Update February 2018: The Bill has now moved to the Commons, and clauses have been edited and become clauses 185-188. Updates are on the Commons page. This page covers the Bill as it was in the Lords.
Imagine a data processing framework for social networks, where facebook get told, don’t worry about all those laws, the framework will take care of what you need to follow; the ICO, Judges, and courts, and human rights can’t touch you; you don’t need to worry anything pesky like following the law, or checking that election ads aren’t paid for in Rubles – since that’s just too hard for you to do, you don’t have to do it.
The first statutory “Framework for data processing” (in Government), snuck into the Data Protection Bill (clauses 175-178, page 99), legalises government using any data for anything it wishes (such Home Office typos or punitive DWP processing). None of the other rules apply besides what Ministers write into the framework, and they can change it at whim.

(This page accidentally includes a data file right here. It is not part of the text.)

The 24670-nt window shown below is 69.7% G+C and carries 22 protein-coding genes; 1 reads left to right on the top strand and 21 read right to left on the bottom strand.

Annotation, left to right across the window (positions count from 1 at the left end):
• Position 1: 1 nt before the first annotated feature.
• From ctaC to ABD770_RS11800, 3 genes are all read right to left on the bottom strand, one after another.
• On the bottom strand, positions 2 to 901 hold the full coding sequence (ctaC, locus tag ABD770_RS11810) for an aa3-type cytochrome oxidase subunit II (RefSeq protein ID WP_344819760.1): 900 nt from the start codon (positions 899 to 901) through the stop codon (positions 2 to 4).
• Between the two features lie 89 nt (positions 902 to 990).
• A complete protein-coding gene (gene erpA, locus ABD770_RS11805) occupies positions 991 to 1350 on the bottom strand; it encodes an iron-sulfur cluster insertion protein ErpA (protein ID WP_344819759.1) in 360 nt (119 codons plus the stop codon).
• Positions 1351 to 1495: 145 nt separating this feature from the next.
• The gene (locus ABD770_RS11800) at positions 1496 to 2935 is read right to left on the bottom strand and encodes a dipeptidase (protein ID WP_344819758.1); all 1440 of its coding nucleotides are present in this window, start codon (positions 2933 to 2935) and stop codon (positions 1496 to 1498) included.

The framework is only 23 sub-clauses, but 10 of them remove rights, scrutiny, consultation or oversight. It seems this Government has lessons for Henry VIII on using power to show contempt for both citizens and Parliament.
Of course, Government rarely does data processing these days and instead outsources most of it. So this is not just data processing, but a framework about data controllers and the merging data for data processing. We have spoken of these risks before (and pages 12-13).
If “Data Trusts” replicate the model of tax havens, then this is the framework that lets any sector, starting with Government, be exempted from the law. We have seen the effects of tax loopholes, this creates data loopholes. The next “frameworks” will apply to AI or health data.